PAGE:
Recode Decode with Kara Swisher
Rewind: How big companies kill ideas — and how to fight back, with Tony Fadell

Recode Decode with Kara Swisher

Play Episode Listen Later Sep 6, 2022 78:29


This episode was originally published on May 3rd, 2022. Tony Fadell was instrumental in the development of the iPod and iPhone at Apple and then co-founded Nest Labs, which kicked off the consumer smart home market with its smart thermostat in 2011. Tony sold Nest to Google for $3.2 billion in 2014 and eventually left Google. He now runs an investment company called Future Shape.  Links: Inside the Nest: iPod creator Tony Fadell wants to reinvent the thermostat General Magic - Trailer Inside Facebook's metaverse for work Silicon Graphics Google is reorganizing and Sundar Pichai will become new CEO Fire drill: can Tony Fadell and Nest build a better smoke detector? Google purchases Nest for $3.2 billion Twitter accepts buyout, giving Elon Musk total control of the company Nest is rejoining Google to better compete with Amazon and Apple Apple Music Event 2005 - Motorola Rokr E1 / iTunes Phone Activision Blizzard hit with another sexual harassment lawsuit Nest buying video-monitoring startup Dropcam for $555 million What matters about Matter, the new smart home standard ZIGBEE ON MARS! Directory: Steve Jobs, CEO of Apple Andy Grove, former CEO of Intel Pat Gelsinger, current CEO of Intel Sundar Pichai, current CEO of Alphabet Elon Musk, CEO of Tesla, SpaceX, and The Boring Company Jeff Williams, COO of Apple Matt Rogers, Nest co-founder Jeff Robbin, VP of consumer applications at Apple Steve Hoteling, former CEO gesture recognition company Finger Works Jon Rubinstein, senior VP of the iPod division at Apple Steve Sakomen, hardware engineer and executive at Apple  Avie Tavanian, chief software technology officer at Apple Scott Forstall, senior VP of iOS software, Apple Jony Ive, chief design officer, Apple Transcript: https://www.theverge.com/e/22817673 Credits: Decoder is a production of The Verge, and part of the Vox Media Podcast Network. Today's episode was produced by Creighton DeSimone and Jackie McDermott and it was edited by Callie Wright. The Decoder music is by Breakmaster Cylinder. Our Sr Audio Director is Andrew Marino and our Executive Producer is Eleanor Donovan.   Learn more about your ad choices. Visit podcastchoices.com/adchoices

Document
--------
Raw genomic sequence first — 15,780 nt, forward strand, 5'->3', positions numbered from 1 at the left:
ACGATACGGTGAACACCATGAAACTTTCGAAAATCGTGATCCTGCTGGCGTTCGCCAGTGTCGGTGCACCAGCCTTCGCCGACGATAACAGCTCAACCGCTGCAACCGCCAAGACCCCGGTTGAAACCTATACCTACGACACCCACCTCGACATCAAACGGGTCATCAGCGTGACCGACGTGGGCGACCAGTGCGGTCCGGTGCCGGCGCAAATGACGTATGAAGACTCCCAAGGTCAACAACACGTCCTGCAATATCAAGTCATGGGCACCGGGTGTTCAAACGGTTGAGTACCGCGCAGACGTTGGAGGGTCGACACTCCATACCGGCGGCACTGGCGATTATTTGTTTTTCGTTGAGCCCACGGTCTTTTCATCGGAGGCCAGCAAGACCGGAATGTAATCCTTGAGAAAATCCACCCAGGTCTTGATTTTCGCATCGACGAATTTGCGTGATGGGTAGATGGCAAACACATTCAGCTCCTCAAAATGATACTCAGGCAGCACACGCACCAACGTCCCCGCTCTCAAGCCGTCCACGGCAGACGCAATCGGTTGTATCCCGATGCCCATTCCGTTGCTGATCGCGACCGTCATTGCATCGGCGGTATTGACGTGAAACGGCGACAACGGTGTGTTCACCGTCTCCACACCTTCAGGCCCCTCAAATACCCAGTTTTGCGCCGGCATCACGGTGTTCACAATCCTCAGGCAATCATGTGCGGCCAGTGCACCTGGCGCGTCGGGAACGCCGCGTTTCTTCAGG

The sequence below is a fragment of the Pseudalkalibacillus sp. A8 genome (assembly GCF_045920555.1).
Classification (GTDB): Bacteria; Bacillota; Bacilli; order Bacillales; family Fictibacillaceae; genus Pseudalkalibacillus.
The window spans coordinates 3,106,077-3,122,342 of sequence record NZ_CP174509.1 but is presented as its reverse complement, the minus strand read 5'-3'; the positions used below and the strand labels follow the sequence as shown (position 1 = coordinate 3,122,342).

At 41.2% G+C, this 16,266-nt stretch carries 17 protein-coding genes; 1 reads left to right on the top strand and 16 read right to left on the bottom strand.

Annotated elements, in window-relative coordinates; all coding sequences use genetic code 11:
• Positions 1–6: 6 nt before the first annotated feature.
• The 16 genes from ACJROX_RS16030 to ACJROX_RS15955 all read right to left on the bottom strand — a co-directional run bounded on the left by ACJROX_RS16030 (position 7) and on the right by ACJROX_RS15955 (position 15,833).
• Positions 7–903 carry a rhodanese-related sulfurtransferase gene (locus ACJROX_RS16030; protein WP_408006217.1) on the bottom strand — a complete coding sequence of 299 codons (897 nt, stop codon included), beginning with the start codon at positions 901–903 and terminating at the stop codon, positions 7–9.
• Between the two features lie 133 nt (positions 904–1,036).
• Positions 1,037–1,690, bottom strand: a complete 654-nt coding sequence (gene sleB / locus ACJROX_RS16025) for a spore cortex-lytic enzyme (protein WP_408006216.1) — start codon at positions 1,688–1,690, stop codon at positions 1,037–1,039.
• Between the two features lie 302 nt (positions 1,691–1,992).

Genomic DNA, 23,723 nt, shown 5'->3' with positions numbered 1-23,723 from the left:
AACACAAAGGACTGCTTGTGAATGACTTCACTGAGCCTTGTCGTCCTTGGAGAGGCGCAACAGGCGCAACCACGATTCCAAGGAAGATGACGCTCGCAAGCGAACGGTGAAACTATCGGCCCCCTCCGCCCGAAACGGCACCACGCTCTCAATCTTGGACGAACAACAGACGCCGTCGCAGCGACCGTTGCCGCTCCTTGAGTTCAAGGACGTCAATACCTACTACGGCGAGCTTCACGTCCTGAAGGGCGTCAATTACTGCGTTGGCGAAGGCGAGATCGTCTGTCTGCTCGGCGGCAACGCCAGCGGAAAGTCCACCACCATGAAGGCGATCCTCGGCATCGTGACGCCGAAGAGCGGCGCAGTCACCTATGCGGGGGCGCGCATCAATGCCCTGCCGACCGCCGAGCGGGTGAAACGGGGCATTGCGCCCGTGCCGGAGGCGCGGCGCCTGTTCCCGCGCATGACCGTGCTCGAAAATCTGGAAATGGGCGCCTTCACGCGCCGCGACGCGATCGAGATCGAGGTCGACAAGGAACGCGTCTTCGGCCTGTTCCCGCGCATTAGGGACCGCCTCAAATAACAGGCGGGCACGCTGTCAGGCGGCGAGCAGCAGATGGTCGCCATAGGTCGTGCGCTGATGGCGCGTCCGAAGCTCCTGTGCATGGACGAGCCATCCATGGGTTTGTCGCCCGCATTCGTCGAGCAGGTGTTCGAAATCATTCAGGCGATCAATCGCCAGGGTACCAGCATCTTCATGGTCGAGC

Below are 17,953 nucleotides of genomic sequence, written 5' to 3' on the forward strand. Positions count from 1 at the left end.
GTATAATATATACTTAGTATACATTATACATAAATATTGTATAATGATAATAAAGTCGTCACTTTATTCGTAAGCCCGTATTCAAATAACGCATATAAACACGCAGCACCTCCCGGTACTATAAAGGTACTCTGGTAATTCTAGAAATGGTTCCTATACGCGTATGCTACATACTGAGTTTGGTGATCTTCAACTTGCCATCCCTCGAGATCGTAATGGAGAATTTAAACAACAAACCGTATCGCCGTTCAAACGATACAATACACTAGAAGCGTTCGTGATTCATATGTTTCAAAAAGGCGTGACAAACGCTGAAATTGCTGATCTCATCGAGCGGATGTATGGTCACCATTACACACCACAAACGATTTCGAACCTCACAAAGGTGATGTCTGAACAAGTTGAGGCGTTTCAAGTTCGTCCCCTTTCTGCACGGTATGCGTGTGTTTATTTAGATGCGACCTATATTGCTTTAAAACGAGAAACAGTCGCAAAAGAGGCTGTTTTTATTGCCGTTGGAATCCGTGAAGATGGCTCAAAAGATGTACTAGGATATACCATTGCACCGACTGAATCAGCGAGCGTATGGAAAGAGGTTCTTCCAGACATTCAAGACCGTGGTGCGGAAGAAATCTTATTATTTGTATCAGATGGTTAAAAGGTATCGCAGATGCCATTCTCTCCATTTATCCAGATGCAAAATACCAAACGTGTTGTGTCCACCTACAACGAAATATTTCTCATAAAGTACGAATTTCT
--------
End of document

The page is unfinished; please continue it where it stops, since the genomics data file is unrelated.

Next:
Recode Decode with Kara Swisher
How the head of Facebook plans to compete with TikTok and win back Gen Z

Recode Decode with Kara Swisher

Play Episode Listen Later Aug 30, 2022 65:06 Very Popular


We've got a special episode of Decoder today – an interview between Verge deputy editor Alex Heath and Meta's Tom Alison, the head of Facebook. Alex is the co-host of the newest season of Vox Media's podcast Land of the Giants. This season is about Facebook and Meta. The season finale comes out tomorrow. Alex has been reporting for Land of the Giants for many months, and along the way he interviewed Tom. Facebook has a lot of challenges, but it seems like the biggest problem is TikTok: Facebook's problem is that it spent years – you spent years – building out a social graph that, it turns out, is less interesting than just being shown content that the company thinks you might like. Alison has been at Facebook for more than a decade and previously ran engineering for the News Feed, so he knows more than almost anyone about the history of feeds and where they are going. Links: Land of the Giants Facebook is changing its algorithm to take on TikTok, leaked memo reveals Facebook is revamping its home feed to feel more like TikTok Transcript: https://www.theverge.com/e/23092319 Credits: Decoder is a production of The Verge, and part of the Vox Media Podcast Network. Today's episode was produced by Creighton DeSimone and Jackie McDermott and it was edited by Callie Wright. The Decoder music is by Breakmaster Cylinder. Our Sr Audio Director is Andrew Marino. Our Editorial Director is Brooke Minters. And our Executive Producer is Eleanor Donovan. Learn more about your ad choices. Visit podcastchoices.com/adchoices